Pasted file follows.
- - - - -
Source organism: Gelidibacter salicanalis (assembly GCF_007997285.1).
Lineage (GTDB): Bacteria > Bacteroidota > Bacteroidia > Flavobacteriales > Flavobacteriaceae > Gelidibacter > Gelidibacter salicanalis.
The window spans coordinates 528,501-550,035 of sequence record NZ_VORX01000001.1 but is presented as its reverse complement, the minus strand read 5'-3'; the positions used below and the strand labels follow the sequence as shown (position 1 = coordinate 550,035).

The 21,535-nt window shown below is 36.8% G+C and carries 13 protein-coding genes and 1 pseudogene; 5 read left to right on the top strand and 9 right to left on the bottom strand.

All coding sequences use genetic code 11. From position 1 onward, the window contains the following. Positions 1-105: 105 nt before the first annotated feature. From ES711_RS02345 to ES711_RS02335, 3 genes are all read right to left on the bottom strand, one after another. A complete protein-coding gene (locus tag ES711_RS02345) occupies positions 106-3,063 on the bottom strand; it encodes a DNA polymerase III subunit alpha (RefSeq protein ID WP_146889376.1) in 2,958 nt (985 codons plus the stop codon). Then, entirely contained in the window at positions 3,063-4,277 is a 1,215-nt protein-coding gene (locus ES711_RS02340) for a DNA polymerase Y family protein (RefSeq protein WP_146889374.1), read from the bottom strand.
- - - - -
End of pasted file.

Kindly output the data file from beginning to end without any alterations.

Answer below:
Source organism: Gelidibacter salicanalis (assembly GCF_007997285.1).
Lineage (GTDB): Bacteria > Bacteroidota > Bacteroidia > Flavobacteriales > Flavobacteriaceae > Gelidibacter > Gelidibacter salicanalis.
The window spans coordinates 528,501-550,035 of sequence record NZ_VORX01000001.1 but is presented as its reverse complement, the minus strand read 5'-3'; the positions used below and the strand labels follow the sequence as shown (position 1 = coordinate 550,035).

The 21,535-nt window shown below is 36.8% G+C and carries 13 protein-coding genes and 1 pseudogene; 5 read left to right on the top strand and 9 right to left on the bottom strand.

All coding sequences use genetic code 11. From position 1 onward, the window contains the following. Positions 1-105: 105 nt before the first annotated feature. From ES711_RS02345 to ES711_RS02335, 3 genes are all read right to left on the bottom strand, one after another. A complete protein-coding gene (locus tag ES711_RS02345) occupies positions 106-3,063 on the bottom strand; it encodes a DNA polymerase III subunit alpha (RefSeq protein ID WP_146889376.1) in 2,958 nt (985 codons plus the stop codon). Then, entirely contained in the window at positions 3,063-4,277 is a 1,215-nt protein-coding gene (locus ES711_RS02340) for a DNA polymerase Y family protein (RefSeq protein WP_146889374.1), read from the bottom strand.